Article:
Plastic water bottles are a divisive issue for many consumers, but not for Sarah Kauss.
The defining moment happened at Kauss' five-year business school reunion in 2009.
"A professor did a presentation about the global water crisis and the impact on the planet from plastic waste," said Kauss. "I knew then that my bottle idea had to happen."
Before then, Kauss would carry other metal water bottles with her but wasn't happy with their look.
In 2010, Kauss launched her startup S'well, a line of insulated reusable stainless steel bottles that are designed to keep drinks cold for 24 hours and hot for 12 hours.
Since then, the New York-based firm has sold 4 million bottles. The business is profitable and saw revenue surge 400% between 2013 and 2014 -- hitting $10 million last year. "We expect revenue to grow exponentially again this year," she said.
Kauss never expected to become an entrepreneur. Prior to business school, she worked as a CPA with Ernst & Young and with a large real estate investment trust managing international projects.
The one constant was her metal water bottle. It was convenient and essential, but maybe not quite a style fit.
"It was ideal for the gym, or pulling out of your backpack when you're camping, but not for an executive to be carrying around," she said.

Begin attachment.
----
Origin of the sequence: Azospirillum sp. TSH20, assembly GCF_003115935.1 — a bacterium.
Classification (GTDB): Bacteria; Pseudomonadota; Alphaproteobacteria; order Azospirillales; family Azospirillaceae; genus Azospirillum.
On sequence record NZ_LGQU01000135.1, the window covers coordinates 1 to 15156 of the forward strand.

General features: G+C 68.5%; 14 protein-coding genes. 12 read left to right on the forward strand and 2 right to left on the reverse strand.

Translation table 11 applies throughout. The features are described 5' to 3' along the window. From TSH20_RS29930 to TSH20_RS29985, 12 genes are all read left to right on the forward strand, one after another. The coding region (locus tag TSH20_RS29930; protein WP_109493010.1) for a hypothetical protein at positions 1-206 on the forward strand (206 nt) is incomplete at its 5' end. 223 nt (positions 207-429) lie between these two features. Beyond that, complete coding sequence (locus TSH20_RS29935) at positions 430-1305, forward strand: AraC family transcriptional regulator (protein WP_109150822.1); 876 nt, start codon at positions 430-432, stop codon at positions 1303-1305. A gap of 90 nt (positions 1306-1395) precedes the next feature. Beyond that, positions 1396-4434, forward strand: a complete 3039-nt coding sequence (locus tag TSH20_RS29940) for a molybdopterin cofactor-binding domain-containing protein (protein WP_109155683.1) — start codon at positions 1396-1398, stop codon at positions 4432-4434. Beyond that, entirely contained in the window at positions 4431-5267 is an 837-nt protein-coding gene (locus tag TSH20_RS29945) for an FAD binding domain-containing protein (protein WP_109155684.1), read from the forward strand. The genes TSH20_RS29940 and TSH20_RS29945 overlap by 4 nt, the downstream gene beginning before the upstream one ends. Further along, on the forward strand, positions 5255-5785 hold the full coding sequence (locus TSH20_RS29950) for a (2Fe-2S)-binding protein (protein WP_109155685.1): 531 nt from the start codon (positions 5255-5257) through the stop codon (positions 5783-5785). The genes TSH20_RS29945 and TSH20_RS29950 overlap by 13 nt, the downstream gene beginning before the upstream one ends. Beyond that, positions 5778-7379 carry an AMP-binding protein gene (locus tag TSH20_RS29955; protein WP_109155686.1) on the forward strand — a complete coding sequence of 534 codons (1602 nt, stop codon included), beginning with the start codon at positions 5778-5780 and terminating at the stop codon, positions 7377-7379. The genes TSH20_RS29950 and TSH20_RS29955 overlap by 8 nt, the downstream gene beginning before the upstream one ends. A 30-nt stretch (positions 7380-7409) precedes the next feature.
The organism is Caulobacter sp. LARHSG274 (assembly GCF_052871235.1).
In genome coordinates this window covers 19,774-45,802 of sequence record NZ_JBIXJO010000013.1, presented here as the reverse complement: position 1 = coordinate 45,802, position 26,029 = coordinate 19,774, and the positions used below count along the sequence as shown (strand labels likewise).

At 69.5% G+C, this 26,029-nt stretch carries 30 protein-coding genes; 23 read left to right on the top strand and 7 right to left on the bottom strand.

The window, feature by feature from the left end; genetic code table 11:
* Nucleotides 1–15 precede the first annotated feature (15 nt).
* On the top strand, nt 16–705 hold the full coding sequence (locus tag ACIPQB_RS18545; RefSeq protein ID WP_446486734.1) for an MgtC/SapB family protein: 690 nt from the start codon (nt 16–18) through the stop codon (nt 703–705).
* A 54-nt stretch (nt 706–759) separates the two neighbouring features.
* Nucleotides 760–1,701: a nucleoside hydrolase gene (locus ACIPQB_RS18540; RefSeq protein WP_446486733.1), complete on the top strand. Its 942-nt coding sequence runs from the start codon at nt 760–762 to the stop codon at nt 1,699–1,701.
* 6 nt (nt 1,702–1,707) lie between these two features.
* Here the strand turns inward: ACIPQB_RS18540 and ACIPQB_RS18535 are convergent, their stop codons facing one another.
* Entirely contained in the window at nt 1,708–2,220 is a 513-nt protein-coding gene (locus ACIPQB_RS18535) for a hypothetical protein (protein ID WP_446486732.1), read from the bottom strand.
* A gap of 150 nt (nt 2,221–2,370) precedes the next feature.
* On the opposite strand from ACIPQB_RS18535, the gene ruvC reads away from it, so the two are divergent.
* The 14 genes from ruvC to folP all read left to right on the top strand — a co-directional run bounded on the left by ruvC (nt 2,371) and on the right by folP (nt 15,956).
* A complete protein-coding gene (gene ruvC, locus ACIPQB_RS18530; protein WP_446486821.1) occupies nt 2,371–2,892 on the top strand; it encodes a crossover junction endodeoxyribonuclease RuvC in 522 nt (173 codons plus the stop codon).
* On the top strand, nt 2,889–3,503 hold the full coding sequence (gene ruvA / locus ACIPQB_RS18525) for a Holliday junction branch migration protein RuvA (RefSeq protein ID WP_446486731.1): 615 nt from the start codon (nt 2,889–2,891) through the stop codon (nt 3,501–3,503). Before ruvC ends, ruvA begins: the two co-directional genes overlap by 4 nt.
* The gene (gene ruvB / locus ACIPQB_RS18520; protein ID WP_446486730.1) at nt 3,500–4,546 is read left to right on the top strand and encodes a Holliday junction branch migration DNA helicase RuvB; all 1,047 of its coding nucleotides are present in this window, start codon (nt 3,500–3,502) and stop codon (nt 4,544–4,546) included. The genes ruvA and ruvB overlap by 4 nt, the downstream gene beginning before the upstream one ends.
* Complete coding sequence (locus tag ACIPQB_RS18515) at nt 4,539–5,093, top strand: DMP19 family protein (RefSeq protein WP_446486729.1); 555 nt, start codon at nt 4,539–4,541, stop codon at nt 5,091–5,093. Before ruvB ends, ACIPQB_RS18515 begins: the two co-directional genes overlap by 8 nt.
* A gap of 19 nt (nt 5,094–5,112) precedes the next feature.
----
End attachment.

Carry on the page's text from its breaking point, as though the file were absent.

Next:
Fast forward to 2009. After the reunion, and influenced by the presentation she saw, Kauss got to work on her eco-friendly bottle.
"I made the business plan quickly, but it took longer than I expected to find the manufacturer and perfect the design," said Kauss, who invested $30,000 of her own money.
When it came together, she launched S'well in late 2010. Not only does it help reduce plastic bottle consumption (Kauss said an estimated 50 billion plastic bottles are dumped in U.S. landfills each year), her bottles are also BPA-free.
In 2011, she experienced the "Oprah Effect."
"Oprah Magazine listed S'well bottles in it's 'O list' of popular summer products," said Kauss. "It was the stamp of credibility we needed."
Today, S'well bottles come in 90 colors and three sizes, priced between $25 and $45. The bottles sell in major stores nationwide, including Nordstrom (, )Starbucks ( and J.Crew. )
"Google (Tech30) is giving our bottle to all of its interns this summer," said Kauss, whose team has grown to 30 employees. ,
Throughout the rapid success, Kauss said she hasn't lost sight of her business' social mission.
The firm recently debuted bottles that look like wood. "For every [wood-style] bottle that we sell, we plant a tree in an American forest," said Kauss. "Last year, we planted 20,000 trees in my hometown of Jupiter [Florida]."
Environmental conservation is still at the heart of her startup. "I want to get rid of plastic bottles," said Kauss.